Amazon avoids a multibillion-dollar fine as it reaches an antitrust settlement in the European Union

The regulator was interested in Amazon’s dual role as a marketplace and competitor to merchants selling on its platform.

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Amazon On Tuesday, it agreed to make some significant changes to its business in Europe as part of settling antitrust investigations that could have resulted in a hefty fine for the e-commerce giant.

The European Commission, the European Union’s executive arm, announced on Tuesday that Amazon had made a series of commitments to address allegations that the company was using independent sellers’ data to its advantage.

The regulator has expressed concerns about Amazon’s dual role as a marketplace and competitor to merchants selling on its platform. Amazon, for its part, says it is an enabler for small businesses in the region.

In November 2020, the commission issued Amazon a Statement of Objections to its “systematic” use of non-public business data from independent sellers for the benefit of its retail business.

It also opened a second investigation into allegations that the criteria set by Amazon for selecting merchants featured in the Buy Box tool and enabling sellers to offer products to users of its Prime membership program gave preferential treatment to Amazon retail businesses or sellers using its delivery services.

On Tuesday, the commission said Amazon had given assurances that it would change some of these practices. One of the commitments was to stop using non-public data about independent sellers for retail business or to sell branded goods and private label products.

The company has also agreed to offer a second buy-in box when there is a second offer that differs from the first on price or delivery, and to allow Prime sellers to choose any carrier for their logistics or delivery services.

The changes only apply to the European Economic Area. In Italy, Amazon has agreed separate legal remedies with the country’s competition regulator regarding the Buy and Prime fund. Amazon will have until June 2023 to implement the changes, which will remain in effect for five to seven years.

“Today’s decision sets out the rules that Amazon will need to follow in the future rather than Amazon having those rules defined for all players on its platform,” EU competition chief Margrethe Vestager said in a speech on Tuesday.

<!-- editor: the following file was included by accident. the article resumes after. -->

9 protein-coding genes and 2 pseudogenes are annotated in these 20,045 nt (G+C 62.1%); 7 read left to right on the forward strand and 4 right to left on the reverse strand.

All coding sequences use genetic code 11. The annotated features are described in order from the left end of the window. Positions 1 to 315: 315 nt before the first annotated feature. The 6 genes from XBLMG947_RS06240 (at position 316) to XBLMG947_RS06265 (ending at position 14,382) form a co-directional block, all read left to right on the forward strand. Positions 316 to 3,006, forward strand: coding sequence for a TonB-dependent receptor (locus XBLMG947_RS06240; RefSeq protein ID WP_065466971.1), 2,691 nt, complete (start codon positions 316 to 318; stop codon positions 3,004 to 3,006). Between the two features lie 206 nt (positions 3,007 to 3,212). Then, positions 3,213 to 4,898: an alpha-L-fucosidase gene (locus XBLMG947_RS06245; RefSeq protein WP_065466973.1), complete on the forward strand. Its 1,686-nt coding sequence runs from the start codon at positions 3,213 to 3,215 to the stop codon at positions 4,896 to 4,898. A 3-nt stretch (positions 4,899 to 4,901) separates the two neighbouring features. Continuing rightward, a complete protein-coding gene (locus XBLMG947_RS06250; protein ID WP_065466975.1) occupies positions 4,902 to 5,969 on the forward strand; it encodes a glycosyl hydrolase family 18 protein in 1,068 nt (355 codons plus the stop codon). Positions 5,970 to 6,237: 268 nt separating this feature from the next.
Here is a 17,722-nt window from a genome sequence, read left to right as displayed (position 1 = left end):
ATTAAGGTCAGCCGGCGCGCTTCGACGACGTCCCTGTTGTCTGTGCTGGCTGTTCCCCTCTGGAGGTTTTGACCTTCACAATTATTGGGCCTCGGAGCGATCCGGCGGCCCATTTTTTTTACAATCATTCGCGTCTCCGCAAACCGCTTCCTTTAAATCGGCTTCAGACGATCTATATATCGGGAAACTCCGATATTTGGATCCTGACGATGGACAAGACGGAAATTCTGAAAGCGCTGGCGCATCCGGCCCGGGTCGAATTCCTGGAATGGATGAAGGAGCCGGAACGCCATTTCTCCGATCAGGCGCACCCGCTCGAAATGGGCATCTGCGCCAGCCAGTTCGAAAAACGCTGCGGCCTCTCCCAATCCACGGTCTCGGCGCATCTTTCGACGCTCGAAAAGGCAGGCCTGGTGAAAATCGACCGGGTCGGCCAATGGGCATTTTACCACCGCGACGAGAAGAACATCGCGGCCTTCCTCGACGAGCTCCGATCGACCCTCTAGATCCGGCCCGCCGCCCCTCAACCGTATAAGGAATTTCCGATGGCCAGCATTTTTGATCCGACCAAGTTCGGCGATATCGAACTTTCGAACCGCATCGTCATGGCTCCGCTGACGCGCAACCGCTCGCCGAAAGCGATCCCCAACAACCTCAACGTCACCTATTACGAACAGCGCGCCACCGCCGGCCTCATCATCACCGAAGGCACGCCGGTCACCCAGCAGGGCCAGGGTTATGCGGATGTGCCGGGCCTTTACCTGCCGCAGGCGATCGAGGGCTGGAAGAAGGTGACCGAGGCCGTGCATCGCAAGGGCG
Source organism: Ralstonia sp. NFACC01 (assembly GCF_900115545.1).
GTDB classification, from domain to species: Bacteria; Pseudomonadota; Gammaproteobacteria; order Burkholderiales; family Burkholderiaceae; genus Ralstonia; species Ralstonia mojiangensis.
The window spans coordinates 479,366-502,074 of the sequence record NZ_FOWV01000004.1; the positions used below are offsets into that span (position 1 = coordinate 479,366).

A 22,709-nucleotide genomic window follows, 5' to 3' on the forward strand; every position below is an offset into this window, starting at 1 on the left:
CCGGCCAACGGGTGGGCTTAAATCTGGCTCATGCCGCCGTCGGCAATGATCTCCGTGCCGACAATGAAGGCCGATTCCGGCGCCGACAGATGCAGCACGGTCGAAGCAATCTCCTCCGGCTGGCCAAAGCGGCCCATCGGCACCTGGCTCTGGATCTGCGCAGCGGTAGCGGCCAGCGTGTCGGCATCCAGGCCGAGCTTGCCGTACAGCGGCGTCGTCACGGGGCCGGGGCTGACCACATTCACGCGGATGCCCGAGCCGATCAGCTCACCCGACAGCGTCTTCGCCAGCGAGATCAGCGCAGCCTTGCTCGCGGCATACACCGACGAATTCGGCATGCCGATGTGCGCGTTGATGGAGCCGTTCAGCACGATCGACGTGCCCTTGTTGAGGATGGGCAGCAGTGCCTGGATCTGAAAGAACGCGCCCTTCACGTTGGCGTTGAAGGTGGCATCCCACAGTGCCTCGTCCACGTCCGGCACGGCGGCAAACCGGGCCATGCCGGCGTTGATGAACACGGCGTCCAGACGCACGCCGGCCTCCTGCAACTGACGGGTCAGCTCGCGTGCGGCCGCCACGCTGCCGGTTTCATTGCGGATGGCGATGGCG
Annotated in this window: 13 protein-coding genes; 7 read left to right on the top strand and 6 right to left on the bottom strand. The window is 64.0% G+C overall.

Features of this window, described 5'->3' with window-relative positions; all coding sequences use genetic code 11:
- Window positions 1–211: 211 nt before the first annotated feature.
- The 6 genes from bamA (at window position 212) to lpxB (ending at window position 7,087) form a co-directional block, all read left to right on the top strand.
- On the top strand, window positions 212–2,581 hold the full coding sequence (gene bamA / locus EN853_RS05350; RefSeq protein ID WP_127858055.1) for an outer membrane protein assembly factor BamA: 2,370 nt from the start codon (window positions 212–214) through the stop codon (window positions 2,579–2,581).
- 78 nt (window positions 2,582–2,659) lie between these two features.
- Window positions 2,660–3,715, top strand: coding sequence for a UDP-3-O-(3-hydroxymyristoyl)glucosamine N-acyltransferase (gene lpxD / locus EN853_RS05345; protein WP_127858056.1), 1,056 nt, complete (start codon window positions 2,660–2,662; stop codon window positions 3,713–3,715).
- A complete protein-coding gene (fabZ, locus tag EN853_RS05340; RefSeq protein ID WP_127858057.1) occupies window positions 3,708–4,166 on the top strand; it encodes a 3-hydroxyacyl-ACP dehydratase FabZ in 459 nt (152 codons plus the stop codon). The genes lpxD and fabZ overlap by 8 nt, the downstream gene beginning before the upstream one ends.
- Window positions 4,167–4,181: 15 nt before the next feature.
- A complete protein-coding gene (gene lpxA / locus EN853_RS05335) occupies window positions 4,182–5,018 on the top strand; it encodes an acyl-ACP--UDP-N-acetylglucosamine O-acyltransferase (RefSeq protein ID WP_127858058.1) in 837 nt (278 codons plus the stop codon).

“With these new rules, European retailers, carriers and independent competing customers will have more opportunities and choices.”

If the company is found guilty, it could face a fine of up to 10% of its global annual revenue. For Amazon, a company that generated $469.81 billion in revenue in 2021, that would have meant a record $47 billion fine.

However, the EU may still fine Amazon 10% of its annual turnover if it breaches the obligations, or a periodic fine of 5% per day of its daily turnover for each day of non-compliance.

In a statement, Amazon said it was “delighted to have addressed the European Commission’s concerns and resolved these issues.”

“While we continue to disagree with many of the European Commission’s initial conclusions, we have engaged constructively to ensure we continue to serve customers across Europe and support the 225,000 European SMEs that sell through our stores,” an Amazon spokesperson told CNBC via mail. mail.

The development represents a subtle victory for the European Union, which is seeking to effect seismic changes in the business models of US tech giants with its Digital Markets Act. The legislation, which took effect last month, aims to prevent so-called “custodial” firms from abusing their market position to harm smaller competitors.

It’s already causing big changes for some of these companies. an Applefor example, is said to be working on changes that would allow users to “download” apps from the web, bypassing the App Store, to make its business DMA-compliant.

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